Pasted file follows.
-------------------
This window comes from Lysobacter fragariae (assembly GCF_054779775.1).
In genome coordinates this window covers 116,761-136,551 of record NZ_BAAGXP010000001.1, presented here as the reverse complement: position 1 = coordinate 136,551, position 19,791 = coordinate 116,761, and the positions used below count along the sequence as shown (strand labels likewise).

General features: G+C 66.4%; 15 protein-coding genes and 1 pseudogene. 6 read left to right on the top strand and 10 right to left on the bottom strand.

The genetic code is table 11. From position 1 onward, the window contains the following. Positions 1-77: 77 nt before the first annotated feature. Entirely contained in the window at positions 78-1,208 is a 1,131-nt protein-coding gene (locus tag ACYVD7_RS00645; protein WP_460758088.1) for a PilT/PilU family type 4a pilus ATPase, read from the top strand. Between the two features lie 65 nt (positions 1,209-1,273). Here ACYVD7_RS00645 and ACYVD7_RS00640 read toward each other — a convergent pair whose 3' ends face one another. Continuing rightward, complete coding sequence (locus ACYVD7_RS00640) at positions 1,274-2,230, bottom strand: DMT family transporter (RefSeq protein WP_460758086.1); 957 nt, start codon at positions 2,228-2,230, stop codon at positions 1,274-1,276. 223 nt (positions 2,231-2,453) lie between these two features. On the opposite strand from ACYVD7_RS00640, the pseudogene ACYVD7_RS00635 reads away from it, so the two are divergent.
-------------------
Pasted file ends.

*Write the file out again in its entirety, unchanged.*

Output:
This window comes from Lysobacter fragariae (assembly GCF_054779775.1).
In genome coordinates this window covers 116,761-136,551 of record NZ_BAAGXP010000001.1, presented here as the reverse complement: position 1 = coordinate 136,551, position 19,791 = coordinate 116,761, and the positions used below count along the sequence as shown (strand labels likewise).

General features: G+C 66.4%; 15 protein-coding genes and 1 pseudogene. 6 read left to right on the top strand and 10 right to left on the bottom strand.

The genetic code is table 11. From position 1 onward, the window contains the following. Positions 1-77: 77 nt before the first annotated feature. Entirely contained in the window at positions 78-1,208 is a 1,131-nt protein-coding gene (locus tag ACYVD7_RS00645; protein WP_460758088.1) for a PilT/PilU family type 4a pilus ATPase, read from the top strand. Between the two features lie 65 nt (positions 1,209-1,273). Here ACYVD7_RS00645 and ACYVD7_RS00640 read toward each other — a convergent pair whose 3' ends face one another. Continuing rightward, complete coding sequence (locus ACYVD7_RS00640) at positions 1,274-2,230, bottom strand: DMT family transporter (RefSeq protein WP_460758086.1); 957 nt, start codon at positions 2,228-2,230, stop codon at positions 1,274-1,276. 223 nt (positions 2,231-2,453) lie between these two features. On the opposite strand from ACYVD7_RS00640, the pseudogene ACYVD7_RS00635 reads away from it, so the two are divergent.